TRENTON — Following testimony from Department of Education Commissioner David Hespe on the ongoing roll out of the state’s PARCC examinations here today, state Senator and chair of the Senate Education Committee Teresa Ruiz (D-29) said she thinks there are still “a ton” of questions to be asked and answered.
Speaking at a hearing of the Senate Education Committee, Hespe sought to clarify a flurry of questions and “misinformation”, as he called it, that has surrounded the exams in recent weeks. Hespe said while there has been some opposition to the exams, which are taken on computers and aim to meet “Common Core” standards promoted by the federal government, participation so far has been “very strong.”
It was the first time the DOE addressed the legislature on new standardized tests, now a few weeks into their implementation in New Jersey, where they’re already causing some serious controversy among parents, teachers and lawmakers.
“There’s a ton of questions still to ask,” Ruiz told PolitickerNJ following the two-hour hearing. “I think that everyday, (from) some of the parents that were here and that I have spoken to, there will be more questions. Anything that is new and that we’re implementing – until we get used to what those new processes are, and how we’re going to strategically do it throughout our districts and what policies [polices] are in place — we’re going to have questions all the time, and should have questions all the time.”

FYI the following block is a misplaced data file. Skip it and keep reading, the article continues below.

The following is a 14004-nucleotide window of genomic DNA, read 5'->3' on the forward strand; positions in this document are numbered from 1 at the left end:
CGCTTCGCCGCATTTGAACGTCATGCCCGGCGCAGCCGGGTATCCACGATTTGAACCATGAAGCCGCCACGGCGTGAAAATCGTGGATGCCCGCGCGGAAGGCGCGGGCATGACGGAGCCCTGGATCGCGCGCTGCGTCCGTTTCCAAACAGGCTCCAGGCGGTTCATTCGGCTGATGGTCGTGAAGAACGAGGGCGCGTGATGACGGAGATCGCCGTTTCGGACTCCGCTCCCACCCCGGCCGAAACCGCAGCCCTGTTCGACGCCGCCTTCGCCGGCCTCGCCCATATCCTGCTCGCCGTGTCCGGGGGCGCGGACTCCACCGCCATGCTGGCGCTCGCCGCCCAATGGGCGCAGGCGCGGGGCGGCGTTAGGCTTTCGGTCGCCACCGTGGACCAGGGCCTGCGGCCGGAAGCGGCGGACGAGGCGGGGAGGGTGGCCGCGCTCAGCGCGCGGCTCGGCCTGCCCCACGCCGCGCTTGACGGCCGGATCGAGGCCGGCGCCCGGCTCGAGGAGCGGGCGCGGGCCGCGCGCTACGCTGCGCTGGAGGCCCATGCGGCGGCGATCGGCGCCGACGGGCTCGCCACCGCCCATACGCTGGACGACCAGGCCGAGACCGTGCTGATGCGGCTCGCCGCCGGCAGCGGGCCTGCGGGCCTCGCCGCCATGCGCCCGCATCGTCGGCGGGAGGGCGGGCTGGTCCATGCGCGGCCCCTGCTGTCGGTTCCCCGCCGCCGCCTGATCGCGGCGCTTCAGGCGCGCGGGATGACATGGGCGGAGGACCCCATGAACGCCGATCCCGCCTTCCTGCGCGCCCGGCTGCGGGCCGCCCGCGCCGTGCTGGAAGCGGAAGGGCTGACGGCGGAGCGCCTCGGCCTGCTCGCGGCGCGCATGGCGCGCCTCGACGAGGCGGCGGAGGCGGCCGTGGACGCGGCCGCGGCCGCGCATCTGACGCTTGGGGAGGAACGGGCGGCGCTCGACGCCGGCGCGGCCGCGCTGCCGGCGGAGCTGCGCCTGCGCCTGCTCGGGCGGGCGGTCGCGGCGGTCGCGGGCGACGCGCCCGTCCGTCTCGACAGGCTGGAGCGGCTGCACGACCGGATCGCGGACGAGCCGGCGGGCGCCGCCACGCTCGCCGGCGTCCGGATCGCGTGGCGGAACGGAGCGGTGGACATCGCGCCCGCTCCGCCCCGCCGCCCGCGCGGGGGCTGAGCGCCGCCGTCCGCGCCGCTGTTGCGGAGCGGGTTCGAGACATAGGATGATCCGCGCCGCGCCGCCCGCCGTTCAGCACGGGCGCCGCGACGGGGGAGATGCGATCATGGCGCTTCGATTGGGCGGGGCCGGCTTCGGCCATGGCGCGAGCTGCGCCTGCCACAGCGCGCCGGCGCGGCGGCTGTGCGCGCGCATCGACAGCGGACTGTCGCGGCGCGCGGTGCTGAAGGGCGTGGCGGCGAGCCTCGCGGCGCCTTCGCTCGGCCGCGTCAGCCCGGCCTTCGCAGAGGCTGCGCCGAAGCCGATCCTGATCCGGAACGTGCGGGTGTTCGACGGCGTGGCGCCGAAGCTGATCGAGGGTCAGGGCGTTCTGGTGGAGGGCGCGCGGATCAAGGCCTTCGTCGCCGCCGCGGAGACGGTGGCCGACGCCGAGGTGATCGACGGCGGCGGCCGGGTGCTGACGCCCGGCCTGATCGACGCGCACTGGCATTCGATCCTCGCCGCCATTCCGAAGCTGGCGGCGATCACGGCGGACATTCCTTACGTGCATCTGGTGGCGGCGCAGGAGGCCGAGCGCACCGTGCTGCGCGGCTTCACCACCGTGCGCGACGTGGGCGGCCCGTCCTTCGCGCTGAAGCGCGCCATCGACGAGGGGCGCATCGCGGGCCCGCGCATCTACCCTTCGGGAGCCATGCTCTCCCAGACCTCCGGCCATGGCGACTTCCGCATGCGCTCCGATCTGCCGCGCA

While lawmakers during the hearing thanked Hespe for his testimony, many questioned its timing, wondering why the commissioner choose to address the legislature after, and not before, testing schedules had already started. There were also complaints about a lack of answers to questions about the exam’s ongoing impact and reception among schools, which Hespe suggested he did not yet have because testing hasn’t ended (another exam period is set to take place in May).
Ruiz, for her part, called it a “good opportunity to quell” negative sentiments that have surrounded the exams in recent weeks.
“We were able to address a lot of the subject matter that were asked in both houses of the legislature. But it’s the first time they came in, I’m sure we could’ve been here for another eight hours talking about the same thing,” she said.
Ruiz said she hopes to have Hespe back after the next round of testing concludes, so lawmakers can get a better sense of “opt-out numbers and hear from parents.
“This is not the only time this committee will be discussing PARCC,” she added.